Pulp and paper mills generate a variety of corrosive contaminants. Hydrogen sulfide is recognized as a common byproduct and can cause corrosion issues with electronics and compressors at the facility. Other corrosive gases that may be present are sulfur dioxide, chlorine, and chlorine dioxide.
In kraft pulping mills, the processing technique uses heat and chemicals to pulp wood chips for making paper. The reaction produces “total reduced sulfur” (TRS) gases. Examples of TRS gases are hydrogen sulfide, mercaptans, dimethyl sulfide, and any other organic sulfides. The gases cause the familiar “rotten cabbage” or “rotten egg” smells that paper mills are known for, however, their ability to do damage via corrosion can occur at concentration levels below their odor threshold.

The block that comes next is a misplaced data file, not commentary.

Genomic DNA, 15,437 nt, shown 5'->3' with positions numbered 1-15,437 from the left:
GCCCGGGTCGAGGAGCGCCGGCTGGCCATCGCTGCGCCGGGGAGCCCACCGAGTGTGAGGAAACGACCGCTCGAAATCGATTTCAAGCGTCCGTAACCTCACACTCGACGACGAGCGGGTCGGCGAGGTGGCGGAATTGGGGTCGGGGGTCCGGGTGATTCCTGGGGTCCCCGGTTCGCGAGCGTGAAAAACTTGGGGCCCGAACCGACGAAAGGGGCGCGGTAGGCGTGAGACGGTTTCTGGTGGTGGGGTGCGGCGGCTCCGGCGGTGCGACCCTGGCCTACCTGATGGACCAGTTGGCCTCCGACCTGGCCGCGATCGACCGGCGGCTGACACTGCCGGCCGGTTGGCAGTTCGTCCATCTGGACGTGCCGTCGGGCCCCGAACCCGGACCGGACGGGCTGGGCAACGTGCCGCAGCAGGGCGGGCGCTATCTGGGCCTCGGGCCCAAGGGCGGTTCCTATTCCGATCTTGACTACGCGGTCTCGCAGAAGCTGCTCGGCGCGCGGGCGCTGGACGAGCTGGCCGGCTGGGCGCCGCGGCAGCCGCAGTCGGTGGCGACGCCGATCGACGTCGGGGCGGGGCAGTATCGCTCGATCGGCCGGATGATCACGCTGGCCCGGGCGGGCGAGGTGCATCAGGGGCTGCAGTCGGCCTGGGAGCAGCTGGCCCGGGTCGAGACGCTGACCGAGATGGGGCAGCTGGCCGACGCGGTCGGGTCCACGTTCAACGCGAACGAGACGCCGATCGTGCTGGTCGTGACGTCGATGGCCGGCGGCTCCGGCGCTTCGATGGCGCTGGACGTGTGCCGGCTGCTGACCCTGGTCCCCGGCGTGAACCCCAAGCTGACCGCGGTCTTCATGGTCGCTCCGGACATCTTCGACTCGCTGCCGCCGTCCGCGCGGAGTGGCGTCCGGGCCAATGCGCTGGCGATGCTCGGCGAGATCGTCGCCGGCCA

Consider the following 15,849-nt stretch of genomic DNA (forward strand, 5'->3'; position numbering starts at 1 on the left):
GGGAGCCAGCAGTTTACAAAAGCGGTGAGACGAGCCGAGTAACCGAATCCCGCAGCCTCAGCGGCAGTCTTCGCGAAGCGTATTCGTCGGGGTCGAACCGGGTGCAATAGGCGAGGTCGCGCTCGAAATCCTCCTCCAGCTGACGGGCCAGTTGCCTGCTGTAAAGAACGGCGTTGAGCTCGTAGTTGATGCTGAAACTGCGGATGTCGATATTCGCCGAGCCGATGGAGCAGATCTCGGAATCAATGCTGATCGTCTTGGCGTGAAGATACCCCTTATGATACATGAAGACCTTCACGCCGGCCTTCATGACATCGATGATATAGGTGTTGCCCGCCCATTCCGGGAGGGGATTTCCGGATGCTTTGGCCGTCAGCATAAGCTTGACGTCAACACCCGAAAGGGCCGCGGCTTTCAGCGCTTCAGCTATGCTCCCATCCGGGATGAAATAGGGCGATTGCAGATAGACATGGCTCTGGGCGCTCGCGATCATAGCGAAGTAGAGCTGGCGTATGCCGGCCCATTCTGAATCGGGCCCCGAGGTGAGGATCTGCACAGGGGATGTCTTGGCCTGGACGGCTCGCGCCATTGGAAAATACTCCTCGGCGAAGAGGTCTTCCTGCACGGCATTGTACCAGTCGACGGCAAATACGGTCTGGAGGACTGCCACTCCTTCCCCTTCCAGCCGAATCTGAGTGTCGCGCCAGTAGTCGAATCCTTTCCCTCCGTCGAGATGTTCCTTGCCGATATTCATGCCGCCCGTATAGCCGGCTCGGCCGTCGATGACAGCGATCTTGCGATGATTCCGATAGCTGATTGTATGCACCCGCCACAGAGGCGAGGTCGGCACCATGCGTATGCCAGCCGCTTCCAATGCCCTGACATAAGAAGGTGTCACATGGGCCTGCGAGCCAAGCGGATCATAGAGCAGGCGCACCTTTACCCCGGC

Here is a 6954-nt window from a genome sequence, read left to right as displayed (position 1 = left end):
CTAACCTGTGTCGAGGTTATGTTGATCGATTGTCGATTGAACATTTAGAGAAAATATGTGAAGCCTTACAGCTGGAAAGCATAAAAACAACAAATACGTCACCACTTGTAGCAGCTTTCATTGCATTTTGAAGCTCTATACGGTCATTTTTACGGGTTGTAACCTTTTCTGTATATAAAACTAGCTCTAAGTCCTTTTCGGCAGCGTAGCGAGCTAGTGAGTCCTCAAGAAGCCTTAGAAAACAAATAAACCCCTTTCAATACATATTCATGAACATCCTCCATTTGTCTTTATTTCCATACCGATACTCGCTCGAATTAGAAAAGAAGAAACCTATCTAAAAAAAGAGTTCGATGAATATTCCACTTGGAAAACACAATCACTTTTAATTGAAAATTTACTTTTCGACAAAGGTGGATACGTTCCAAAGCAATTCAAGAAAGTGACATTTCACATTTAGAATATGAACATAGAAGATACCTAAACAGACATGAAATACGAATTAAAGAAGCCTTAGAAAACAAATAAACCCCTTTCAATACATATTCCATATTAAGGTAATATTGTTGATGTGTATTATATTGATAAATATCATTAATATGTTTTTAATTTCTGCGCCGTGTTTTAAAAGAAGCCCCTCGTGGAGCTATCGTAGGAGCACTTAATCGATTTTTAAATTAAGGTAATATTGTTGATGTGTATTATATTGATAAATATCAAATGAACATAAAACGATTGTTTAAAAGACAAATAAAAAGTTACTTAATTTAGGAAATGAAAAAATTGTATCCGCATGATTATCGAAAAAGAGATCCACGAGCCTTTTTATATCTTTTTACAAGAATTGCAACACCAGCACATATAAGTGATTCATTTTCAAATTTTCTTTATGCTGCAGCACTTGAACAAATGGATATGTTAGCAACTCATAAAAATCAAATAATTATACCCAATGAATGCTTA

In sulfite pulp mills, the primary contaminant emitted is sulfur dioxide (SO2), which has a strong, choking odor and can be very damaging to the silver soldering of newer electronics.
In addition to the pulp and paper making processes, wastewater treatment plants are a source for sulfur gases.